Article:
Requirements for adequate processing of ambient air surrounding a motor vehicle are dependent upon 3 parameters:
1. The active material must be distributed over a large surface area so that the mass-transfer characteristics between the gas phase and the active catalyst surface are sufficient to allow close to 100 percent conversion with high catalytic activity.
2. Exposure to temperatures of the order of 400 to 600 degrees C. to permit utilization of a wide range of known catalysts.
3. Controlled volume of ambient air flow over a predetermined catalyst surface area.
Cost and Economic Considerations:
1. Zero cost of operation utilizing waste heat.
2. Minimal cost in system deployment.
The present system and method utilizes exhaust system surface heating of catalysts in a duct to process controlled amounts of ambient air through the duct. Emitted exhaust gases may also be utilized to heat a catalytic converter for ambient air processing.
FIG. 1 is a diagram of the present ambient air pollution processing system for a motor vehicle showing intake positioned toward the forward direction of travel of the vehicle;
FIG. 2 is a sectional elevational view of the system of FIG. 1 showing ambient air flow through catalytic material disposed along a duct having an inner wall surface comprising the high temperature exhaust system; and,
FIG. 3 is a section A—A taken through catalytic converter 503 shown in FIG. 2.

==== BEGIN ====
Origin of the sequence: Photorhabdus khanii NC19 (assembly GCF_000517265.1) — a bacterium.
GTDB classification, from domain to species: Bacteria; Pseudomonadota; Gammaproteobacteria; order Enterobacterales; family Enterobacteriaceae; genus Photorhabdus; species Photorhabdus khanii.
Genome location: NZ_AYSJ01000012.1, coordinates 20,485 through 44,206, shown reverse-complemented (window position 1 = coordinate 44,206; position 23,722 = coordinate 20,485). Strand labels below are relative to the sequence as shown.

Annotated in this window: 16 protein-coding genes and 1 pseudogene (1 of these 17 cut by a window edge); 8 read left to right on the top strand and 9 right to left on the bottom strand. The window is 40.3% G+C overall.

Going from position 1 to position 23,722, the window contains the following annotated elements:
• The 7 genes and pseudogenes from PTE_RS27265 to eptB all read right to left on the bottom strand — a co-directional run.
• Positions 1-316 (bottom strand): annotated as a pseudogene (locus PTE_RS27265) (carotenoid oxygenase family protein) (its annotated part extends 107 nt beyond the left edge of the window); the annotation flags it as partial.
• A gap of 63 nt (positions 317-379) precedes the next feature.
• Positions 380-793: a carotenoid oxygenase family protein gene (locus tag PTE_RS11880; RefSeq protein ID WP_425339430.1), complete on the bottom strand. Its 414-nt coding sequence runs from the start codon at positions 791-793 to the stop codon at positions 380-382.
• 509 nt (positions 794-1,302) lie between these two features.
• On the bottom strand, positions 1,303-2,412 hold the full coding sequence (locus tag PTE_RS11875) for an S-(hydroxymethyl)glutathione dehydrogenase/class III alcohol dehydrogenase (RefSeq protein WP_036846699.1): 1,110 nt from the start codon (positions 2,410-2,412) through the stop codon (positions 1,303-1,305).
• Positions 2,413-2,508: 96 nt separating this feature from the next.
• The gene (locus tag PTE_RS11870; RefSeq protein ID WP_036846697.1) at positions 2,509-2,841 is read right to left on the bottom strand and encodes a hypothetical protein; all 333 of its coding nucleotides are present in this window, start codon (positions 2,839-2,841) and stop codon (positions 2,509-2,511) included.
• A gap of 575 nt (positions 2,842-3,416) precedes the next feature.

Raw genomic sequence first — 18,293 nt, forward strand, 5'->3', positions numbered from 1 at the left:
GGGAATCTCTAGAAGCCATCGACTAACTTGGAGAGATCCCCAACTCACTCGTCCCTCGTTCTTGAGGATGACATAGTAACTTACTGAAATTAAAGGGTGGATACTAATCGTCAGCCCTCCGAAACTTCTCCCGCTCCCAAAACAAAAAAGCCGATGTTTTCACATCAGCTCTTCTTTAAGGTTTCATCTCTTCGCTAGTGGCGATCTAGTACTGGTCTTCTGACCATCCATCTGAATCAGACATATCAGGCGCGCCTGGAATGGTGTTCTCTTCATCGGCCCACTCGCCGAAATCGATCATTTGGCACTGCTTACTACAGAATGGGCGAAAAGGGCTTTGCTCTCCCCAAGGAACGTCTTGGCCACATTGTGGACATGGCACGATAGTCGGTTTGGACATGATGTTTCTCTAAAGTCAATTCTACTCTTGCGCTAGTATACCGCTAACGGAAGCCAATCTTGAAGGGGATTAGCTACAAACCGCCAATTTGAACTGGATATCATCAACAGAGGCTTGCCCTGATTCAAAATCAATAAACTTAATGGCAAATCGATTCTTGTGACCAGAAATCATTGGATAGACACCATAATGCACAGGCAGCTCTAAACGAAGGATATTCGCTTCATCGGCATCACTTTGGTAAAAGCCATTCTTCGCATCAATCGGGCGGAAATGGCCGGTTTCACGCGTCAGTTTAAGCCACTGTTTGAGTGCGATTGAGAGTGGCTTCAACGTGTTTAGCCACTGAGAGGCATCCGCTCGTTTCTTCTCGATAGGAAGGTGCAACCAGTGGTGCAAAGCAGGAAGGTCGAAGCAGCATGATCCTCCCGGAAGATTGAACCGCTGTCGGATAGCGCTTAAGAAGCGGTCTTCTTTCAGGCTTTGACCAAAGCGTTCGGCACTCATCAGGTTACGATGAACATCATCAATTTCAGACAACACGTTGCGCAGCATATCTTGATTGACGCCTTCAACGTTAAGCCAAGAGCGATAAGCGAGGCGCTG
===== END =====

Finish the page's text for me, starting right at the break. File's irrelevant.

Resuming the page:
Turning now to the ambient pollutant processing system of FIG. 7. it can be seen that a standard internal combustion engine 22 has an exhaust manifold 172 connected to cylinder exhaust lines 174, 176, 178, and 180 leading from exhaust ports 182, 184, 186 and 188 respectively. At the downstream end of exhaust manifold 172 there is a conventional 3 way catalytic converter 98. As noted in my U.S. Pat. No. 3,889,464 at low exhaust temperatures, 3 way catalytic converters are ineffective since not having reached light off temperatures and one solution is to heat the cool exhaust up to temperatures required to activate the 3 way catalysts. Another solution is to electrically heat the catalyst directly as shown in U.S. Pat. No. 5,170,624. A further solution is to utilize a catalytic converter having a catalyst with a lower light off temperature for processing an individual pollutant, e.g. carbon monoxide requiring a temperature of only 390 degrees F. instead of the much higher temperatures required for processing of the other pollutants processed by 3 way catalytic converters. The literature has even suggested painting catalysts that work at summer temperatures on merely a warm surface such as air conditioner compressors and automobile radiators. The present system is an open system in contrast to present closed systems with 3 way catalytic converters in that ambient pollutants 500 are funneled through an inlet comprising a flared open scoop 501 located beneath the vehicle and along the outer surface of high temperature exhaust manifold 172 which operates in the 1,800 degree F. range. In the present system the catalyst in passive catalytic converter 503 surrounds the outer wall of exhaust manifold 172 instead of the inner wall 3 as shown at line 20, column 5 of my U.S. Pat. No. 3,788,284. Catalysts selected for use in passive catalytic converter 503 depend upon exhaust manifold 172 outer wall surface temperatures. Electrically heated catalytic converter 505 may comprise an electrically heated catalytic converter 192 of the type shown in U.S. Pat. No. 5,170,624 the details of which are incorporated herein by reference. The electrically heated internal structure surrounds the outer wall surface of exhaust manifold 172 thus further deriving heat therefrom (and requiring less electrical power) when the exhaust flowing through exhaust manifold 172 has reached normal elevated temperatures. Power for electrically heated catalytic converter 505 may be utilized from any electrical power source when surplus power is available e.g. from electric power 78 as shown in FIG. 3 of my U.S. patent application No. 08/443,204 when operating in the electric power mode and surplus power is available, that is when not needed to full charge energy storage 158.